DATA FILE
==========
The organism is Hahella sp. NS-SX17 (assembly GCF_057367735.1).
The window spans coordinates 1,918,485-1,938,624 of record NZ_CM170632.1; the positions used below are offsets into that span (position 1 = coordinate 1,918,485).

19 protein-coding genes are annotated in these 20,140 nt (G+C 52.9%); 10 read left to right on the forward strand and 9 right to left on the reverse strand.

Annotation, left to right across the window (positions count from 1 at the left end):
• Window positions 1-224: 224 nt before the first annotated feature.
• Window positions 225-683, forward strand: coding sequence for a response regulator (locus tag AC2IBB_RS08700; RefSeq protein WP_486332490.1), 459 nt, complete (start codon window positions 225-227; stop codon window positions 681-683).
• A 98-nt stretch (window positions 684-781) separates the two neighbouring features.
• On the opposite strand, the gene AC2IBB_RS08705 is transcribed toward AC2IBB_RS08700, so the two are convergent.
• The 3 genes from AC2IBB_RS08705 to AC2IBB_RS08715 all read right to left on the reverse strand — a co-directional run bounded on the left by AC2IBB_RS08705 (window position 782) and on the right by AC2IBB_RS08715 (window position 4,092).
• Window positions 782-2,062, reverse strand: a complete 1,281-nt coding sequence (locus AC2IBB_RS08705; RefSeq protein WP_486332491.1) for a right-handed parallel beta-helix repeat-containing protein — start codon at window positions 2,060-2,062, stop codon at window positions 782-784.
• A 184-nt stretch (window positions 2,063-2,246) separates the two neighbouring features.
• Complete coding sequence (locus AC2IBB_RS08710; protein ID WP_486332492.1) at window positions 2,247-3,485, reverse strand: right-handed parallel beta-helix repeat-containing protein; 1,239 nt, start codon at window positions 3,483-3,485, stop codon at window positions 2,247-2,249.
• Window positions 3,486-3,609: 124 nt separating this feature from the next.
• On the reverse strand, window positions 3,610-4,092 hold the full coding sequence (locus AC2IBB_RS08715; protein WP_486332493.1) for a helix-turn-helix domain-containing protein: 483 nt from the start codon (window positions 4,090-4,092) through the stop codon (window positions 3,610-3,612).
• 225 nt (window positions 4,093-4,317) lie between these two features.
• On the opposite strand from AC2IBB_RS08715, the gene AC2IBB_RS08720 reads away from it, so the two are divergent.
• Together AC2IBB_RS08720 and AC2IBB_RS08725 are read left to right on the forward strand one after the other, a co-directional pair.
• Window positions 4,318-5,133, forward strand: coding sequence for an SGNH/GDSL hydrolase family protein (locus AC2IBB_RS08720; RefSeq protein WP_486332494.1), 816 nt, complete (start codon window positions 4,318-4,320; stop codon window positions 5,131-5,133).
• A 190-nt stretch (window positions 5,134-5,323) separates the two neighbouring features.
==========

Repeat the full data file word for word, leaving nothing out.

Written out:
The organism is Hahella sp. NS-SX17 (assembly GCF_057367735.1).
The window spans coordinates 1,918,485-1,938,624 of record NZ_CM170632.1; the positions used below are offsets into that span (position 1 = coordinate 1,918,485).

19 protein-coding genes are annotated in these 20,140 nt (G+C 52.9%); 10 read left to right on the forward strand and 9 right to left on the reverse strand.

Annotation, left to right across the window (positions count from 1 at the left end):
• Window positions 1-224: 224 nt before the first annotated feature.
• Window positions 225-683, forward strand: coding sequence for a response regulator (locus tag AC2IBB_RS08700; RefSeq protein WP_486332490.1), 459 nt, complete (start codon window positions 225-227; stop codon window positions 681-683).
• A 98-nt stretch (window positions 684-781) separates the two neighbouring features.
• On the opposite strand, the gene AC2IBB_RS08705 is transcribed toward AC2IBB_RS08700, so the two are convergent.
• The 3 genes from AC2IBB_RS08705 to AC2IBB_RS08715 all read right to left on the reverse strand — a co-directional run bounded on the left by AC2IBB_RS08705 (window position 782) and on the right by AC2IBB_RS08715 (window position 4,092).
• Window positions 782-2,062, reverse strand: a complete 1,281-nt coding sequence (locus AC2IBB_RS08705; RefSeq protein WP_486332491.1) for a right-handed parallel beta-helix repeat-containing protein — start codon at window positions 2,060-2,062, stop codon at window positions 782-784.
• A 184-nt stretch (window positions 2,063-2,246) separates the two neighbouring features.
• Complete coding sequence (locus AC2IBB_RS08710; protein ID WP_486332492.1) at window positions 2,247-3,485, reverse strand: right-handed parallel beta-helix repeat-containing protein; 1,239 nt, start codon at window positions 3,483-3,485, stop codon at window positions 2,247-2,249.
• Window positions 3,486-3,609: 124 nt separating this feature from the next.
• On the reverse strand, window positions 3,610-4,092 hold the full coding sequence (locus AC2IBB_RS08715; protein WP_486332493.1) for a helix-turn-helix domain-containing protein: 483 nt from the start codon (window positions 4,090-4,092) through the stop codon (window positions 3,610-3,612).
• 225 nt (window positions 4,093-4,317) lie between these two features.
• On the opposite strand from AC2IBB_RS08715, the gene AC2IBB_RS08720 reads away from it, so the two are divergent.
• Together AC2IBB_RS08720 and AC2IBB_RS08725 are read left to right on the forward strand one after the other, a co-directional pair.
• Window positions 4,318-5,133, forward strand: coding sequence for an SGNH/GDSL hydrolase family protein (locus AC2IBB_RS08720; RefSeq protein WP_486332494.1), 816 nt, complete (start codon window positions 4,318-4,320; stop codon window positions 5,131-5,133).
• A 190-nt stretch (window positions 5,134-5,323) separates the two neighbouring features.